Land-Use and Land-Cover Change emissions are tracked separately. See Carbon Emissions.

Non-CO2 Emissions Overview

We summarize here some general points common to non-CO2 emissions in GCAM


Data sources

Note that there are some calibration year differences between CEDS and GCAM.

Modeling approach

Modeling non-CO2 abatement at the process level would require too much detail for the scales at which GCAM operates. We, therefore, use parameterized functions for future emissions controls (for air pollutants) and Marginal Abatement Cost (MAC) curves (for GHGs) to change emission factors over time. The emissions controls, which reduce emissions factors as a function of per-capita GDP in each region and time period, are based on the general understanding that pollutant control technologies are deployed as incomes rise (e.g., Smith et al. 2005, although the functional form used in GCAM 5 is different than that in this reference). The MAC curves for GHGs are mapped directly to GCAM’s technologies from the EPA’s 2019 report on non-CO2 greenhouse gas mitigation (EPA 2019).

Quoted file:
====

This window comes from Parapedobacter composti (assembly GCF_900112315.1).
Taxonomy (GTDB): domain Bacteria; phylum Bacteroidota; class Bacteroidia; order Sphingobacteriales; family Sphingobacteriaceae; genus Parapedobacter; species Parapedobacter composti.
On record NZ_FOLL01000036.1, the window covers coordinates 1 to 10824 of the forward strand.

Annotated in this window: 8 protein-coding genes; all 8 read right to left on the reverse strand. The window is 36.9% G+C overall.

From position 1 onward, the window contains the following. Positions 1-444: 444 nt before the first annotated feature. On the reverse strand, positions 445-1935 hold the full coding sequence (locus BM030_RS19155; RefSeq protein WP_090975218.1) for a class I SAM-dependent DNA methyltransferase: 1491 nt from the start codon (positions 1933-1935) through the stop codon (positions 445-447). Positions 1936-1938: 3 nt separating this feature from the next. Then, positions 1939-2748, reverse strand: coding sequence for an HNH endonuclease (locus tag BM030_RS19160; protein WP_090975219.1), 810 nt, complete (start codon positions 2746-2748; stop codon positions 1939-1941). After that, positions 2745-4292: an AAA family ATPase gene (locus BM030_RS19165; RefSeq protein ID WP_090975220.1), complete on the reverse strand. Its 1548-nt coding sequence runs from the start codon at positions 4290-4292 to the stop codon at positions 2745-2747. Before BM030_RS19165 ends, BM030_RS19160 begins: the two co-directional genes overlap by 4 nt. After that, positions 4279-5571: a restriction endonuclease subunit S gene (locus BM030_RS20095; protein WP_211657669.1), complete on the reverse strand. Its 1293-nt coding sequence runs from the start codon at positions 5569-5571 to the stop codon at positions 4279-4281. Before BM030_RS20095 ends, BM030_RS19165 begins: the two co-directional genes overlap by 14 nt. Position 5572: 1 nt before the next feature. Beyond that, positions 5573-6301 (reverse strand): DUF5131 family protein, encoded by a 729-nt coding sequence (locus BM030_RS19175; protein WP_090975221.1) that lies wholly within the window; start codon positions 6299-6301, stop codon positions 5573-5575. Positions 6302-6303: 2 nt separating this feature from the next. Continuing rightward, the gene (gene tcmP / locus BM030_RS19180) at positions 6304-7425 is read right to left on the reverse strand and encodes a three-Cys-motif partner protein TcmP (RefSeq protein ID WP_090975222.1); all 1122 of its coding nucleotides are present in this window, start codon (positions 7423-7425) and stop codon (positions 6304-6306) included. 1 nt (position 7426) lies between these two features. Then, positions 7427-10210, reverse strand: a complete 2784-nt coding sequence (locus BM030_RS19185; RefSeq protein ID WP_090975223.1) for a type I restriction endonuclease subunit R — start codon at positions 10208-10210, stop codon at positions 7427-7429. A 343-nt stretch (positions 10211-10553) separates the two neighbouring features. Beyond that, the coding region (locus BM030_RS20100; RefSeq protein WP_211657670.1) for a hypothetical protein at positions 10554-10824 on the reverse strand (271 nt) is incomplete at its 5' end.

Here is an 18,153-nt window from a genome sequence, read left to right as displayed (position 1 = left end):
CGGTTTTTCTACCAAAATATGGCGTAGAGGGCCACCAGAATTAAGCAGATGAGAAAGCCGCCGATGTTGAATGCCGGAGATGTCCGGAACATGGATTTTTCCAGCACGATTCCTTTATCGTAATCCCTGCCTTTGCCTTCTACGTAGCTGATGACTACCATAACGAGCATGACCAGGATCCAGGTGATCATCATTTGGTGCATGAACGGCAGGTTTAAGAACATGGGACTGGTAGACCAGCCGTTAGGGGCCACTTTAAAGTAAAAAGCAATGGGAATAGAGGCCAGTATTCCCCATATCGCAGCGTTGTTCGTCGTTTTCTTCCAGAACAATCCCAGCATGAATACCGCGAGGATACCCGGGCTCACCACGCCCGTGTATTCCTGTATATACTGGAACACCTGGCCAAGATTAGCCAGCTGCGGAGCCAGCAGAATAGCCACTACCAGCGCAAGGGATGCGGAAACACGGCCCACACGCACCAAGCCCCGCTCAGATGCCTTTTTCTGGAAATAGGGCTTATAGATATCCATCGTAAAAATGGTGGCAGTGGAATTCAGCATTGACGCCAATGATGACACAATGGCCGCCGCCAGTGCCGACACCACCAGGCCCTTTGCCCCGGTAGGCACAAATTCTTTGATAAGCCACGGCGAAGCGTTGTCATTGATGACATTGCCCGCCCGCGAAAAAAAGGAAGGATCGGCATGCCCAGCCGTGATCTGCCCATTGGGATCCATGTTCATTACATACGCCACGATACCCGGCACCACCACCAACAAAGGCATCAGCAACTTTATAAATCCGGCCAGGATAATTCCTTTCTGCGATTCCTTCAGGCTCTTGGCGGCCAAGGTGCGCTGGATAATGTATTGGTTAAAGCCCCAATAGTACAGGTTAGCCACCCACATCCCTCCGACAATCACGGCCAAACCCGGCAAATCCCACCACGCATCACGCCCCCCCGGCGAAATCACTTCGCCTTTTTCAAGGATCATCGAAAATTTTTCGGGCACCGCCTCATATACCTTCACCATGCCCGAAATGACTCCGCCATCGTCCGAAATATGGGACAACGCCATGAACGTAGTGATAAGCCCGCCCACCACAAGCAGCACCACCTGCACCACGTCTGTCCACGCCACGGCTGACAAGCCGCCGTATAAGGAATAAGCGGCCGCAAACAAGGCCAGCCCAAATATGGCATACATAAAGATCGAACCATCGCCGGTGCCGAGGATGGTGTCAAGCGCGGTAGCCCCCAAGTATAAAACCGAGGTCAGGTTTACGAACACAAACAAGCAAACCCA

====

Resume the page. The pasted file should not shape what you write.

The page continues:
Note that technology shifts still play a role, since emission factors can differ between technologies.

Energy System Drivers
Agriculture and Land-Use Drivers
Naming Conventions

There are some naming conventions for a few emission species/sectors within GCAM that are useful to note.


Non-CO2 GHG Emissions

The non-CO2 greenhouse gases include methane (CH4), nitrous oxide (N2O) and fluorinated gases. These emissions, E, are modeled for any given technology in time period t as:



F Emissions factor: base-year emissions per unit activity
A Activity level (e.g., output of a technology)
MAC Marginal Abatement Cost Curve
Eprice Emissions Price

MAC-related parameters:

XML Tag Description
tech-change annual improvement of reduction potential defined in MAC curve
mac-phase-in-time MAC phase-in periods (see description below)

Non-CO2 GHG emissions are proportional to the activity except for any reductions in emission intensity due to the MAC curve. As noted above, the MAC curves are assigned to a wide variety of technologies, mapped directly from EPA 2019 (Ou et al. 2021). Under a carbon policy, emissions are reduced by an amount determined by the MAC curve.

The default set-up is that MAC curves use the scenario’s carbon price (if any). The non-CO2 GHG MACs are an exogenous input, and are read in as the percent of emissions abated as a function of the emissions prices. Note that they are read in with explicit cost points (i.e., piece-wise linear form), with no underlying equation describing the percentage of abatement as a function of the carbon price.